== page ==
A $3.48 billion Defense Department contract awarded to Boeing Co. and its industry partner Northrup Grumman Corp. was announced Dec. 30, 2011. It is hoped that the new contract will add intelligence jobs and work for those with security clearances.
According to the Pentagon, Boeing has been the primary contractor for the U.S. long-range missile shield since 2001. It is the country’s only working defense against long-range or intercontinental ballistic missiles.
The system is designed particularly to protect the country from attacks by rogue states such as Iran or North Korea.
Boeing, the company to lead the team, received the multi-billion dollar seven-year contract to develop, test, engineer and manufacture the Ground-based Midcourse Defense (GMD) hub of layered antimissile protection, the US. Defense Department said.
Northrop Grumman will head up the ground system elements, in addition to supporting operations and sustainment, system engineering and system testing.
The GMD uses placements at Vandenberg Air Force Base in Southern California and Fort Greely, Alaska. The GMD system is based upon a network of land, sea, and space-based radar and sensor methods to detect and track the launch of an enemy missile.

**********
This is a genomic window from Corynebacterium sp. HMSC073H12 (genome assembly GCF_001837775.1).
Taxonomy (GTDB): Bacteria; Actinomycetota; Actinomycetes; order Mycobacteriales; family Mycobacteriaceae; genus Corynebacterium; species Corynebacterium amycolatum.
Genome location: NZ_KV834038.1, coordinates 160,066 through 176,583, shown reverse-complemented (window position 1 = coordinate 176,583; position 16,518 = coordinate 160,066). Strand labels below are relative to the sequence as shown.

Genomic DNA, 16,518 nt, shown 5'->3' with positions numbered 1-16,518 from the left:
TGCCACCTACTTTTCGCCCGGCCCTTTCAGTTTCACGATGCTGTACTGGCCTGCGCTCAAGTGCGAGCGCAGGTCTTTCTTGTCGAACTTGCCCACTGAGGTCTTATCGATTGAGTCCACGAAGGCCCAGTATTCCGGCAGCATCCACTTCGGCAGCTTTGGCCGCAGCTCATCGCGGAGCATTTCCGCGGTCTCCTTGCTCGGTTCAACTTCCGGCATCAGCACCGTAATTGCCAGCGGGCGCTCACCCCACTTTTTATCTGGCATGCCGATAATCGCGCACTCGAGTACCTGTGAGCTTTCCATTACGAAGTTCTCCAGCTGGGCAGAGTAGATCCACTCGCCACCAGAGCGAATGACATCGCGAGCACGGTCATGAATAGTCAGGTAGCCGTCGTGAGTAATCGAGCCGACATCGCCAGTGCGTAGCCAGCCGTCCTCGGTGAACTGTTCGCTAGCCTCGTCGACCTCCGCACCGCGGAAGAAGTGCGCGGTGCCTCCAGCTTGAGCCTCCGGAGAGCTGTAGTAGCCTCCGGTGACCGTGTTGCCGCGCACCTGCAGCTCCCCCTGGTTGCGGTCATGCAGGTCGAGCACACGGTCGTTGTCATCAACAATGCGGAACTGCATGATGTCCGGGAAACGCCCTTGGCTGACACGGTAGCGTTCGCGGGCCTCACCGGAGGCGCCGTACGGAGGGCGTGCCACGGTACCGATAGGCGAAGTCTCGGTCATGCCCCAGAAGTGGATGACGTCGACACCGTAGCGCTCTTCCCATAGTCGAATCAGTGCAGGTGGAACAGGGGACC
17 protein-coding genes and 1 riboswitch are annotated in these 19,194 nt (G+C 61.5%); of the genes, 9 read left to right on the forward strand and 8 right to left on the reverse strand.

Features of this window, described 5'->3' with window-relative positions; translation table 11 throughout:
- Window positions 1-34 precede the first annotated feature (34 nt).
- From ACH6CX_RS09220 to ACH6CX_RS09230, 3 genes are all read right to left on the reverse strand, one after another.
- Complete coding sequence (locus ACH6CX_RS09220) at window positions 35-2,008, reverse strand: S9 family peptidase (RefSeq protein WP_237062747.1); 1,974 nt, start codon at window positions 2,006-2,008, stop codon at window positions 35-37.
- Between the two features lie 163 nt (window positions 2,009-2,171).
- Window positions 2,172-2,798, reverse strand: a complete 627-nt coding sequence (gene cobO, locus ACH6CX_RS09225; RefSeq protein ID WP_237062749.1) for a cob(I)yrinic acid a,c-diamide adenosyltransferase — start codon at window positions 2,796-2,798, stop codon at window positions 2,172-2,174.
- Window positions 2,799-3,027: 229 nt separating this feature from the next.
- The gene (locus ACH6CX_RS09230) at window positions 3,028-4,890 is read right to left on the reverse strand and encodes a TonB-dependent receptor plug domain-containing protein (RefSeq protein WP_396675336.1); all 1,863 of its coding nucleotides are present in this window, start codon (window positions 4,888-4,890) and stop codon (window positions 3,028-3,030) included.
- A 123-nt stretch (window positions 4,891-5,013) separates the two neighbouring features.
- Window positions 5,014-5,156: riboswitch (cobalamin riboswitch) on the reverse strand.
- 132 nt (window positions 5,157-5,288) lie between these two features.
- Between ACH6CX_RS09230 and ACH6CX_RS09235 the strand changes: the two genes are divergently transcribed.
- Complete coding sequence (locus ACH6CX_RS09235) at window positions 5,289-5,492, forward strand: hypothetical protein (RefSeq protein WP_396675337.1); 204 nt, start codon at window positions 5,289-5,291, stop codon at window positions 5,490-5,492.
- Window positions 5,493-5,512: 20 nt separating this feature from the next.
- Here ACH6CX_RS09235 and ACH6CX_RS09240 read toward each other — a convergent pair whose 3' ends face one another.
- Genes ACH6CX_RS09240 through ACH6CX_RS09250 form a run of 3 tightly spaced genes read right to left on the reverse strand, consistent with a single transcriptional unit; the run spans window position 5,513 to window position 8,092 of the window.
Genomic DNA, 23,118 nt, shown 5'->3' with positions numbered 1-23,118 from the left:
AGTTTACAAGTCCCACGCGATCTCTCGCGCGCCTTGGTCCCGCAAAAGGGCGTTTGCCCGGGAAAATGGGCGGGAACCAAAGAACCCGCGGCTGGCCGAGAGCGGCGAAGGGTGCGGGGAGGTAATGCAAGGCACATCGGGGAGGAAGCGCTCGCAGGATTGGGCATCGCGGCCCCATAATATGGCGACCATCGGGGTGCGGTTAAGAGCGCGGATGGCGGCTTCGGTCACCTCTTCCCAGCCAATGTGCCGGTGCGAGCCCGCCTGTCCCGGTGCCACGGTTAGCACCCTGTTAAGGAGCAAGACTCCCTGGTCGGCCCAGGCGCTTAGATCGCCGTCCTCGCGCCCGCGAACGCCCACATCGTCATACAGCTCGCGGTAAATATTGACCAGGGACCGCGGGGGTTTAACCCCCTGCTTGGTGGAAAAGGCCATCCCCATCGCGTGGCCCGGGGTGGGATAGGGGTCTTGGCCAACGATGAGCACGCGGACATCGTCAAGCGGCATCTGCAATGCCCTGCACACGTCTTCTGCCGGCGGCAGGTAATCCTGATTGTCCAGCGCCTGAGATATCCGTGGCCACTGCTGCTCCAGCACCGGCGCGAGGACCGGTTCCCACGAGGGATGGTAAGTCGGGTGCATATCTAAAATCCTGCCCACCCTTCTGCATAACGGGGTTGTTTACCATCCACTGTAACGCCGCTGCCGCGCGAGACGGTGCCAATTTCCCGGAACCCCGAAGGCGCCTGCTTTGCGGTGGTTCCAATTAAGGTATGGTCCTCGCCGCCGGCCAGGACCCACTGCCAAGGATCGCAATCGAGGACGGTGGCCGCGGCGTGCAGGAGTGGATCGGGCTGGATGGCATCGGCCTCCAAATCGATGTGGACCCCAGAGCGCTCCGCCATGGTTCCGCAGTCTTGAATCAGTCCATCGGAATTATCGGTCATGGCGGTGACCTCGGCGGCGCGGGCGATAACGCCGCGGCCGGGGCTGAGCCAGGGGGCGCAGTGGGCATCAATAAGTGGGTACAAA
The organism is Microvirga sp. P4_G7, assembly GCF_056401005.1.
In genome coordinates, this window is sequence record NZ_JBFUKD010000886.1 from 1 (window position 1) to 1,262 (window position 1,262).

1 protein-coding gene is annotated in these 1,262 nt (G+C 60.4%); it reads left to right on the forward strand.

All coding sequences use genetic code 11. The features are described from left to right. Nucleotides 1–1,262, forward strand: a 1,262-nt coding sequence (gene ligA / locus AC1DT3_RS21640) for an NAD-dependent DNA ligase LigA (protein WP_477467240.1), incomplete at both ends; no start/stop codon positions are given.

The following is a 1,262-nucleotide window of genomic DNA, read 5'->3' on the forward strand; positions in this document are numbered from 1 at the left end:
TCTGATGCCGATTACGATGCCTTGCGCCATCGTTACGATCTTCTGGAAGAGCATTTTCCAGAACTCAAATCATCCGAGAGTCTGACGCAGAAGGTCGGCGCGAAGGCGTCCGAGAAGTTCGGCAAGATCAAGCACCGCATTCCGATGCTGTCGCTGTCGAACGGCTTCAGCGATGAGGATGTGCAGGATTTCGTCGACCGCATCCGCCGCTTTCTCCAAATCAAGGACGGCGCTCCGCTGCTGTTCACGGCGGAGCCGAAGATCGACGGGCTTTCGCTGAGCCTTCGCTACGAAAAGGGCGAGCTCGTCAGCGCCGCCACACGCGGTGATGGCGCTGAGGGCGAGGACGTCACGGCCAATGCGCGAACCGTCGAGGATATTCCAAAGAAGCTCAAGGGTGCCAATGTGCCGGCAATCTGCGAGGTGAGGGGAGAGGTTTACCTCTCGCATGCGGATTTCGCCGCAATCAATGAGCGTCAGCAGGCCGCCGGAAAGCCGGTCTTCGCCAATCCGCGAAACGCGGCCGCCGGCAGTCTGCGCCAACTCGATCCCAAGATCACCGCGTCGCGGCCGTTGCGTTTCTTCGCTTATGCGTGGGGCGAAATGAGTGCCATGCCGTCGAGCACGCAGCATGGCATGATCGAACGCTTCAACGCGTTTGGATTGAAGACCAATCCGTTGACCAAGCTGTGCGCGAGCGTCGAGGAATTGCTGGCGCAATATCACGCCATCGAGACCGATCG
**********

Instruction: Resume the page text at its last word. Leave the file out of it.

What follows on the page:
The GMD missile does not carry explosives but depends upon impact to smash into an enemy missile in space and destroy it. The feat has been described as “hitting a bullet with a bullet.”
The 30th Space Wing, according to the website of Vandenberg Air Force Base, directs the Defense Department’s space and missile testing. The wing does this by sending satellites into orbit from locales on the West Coast of the U.S.
Another team, headed by Lockheed Martin Corp. and Raytheon Co., competed for but failed to win the multi-billion dollar contract. A Lockheed spokesperson said it was “honoured” to have participated on the bid.
For more information about national security clearances, contact our national security clearance attorneys today.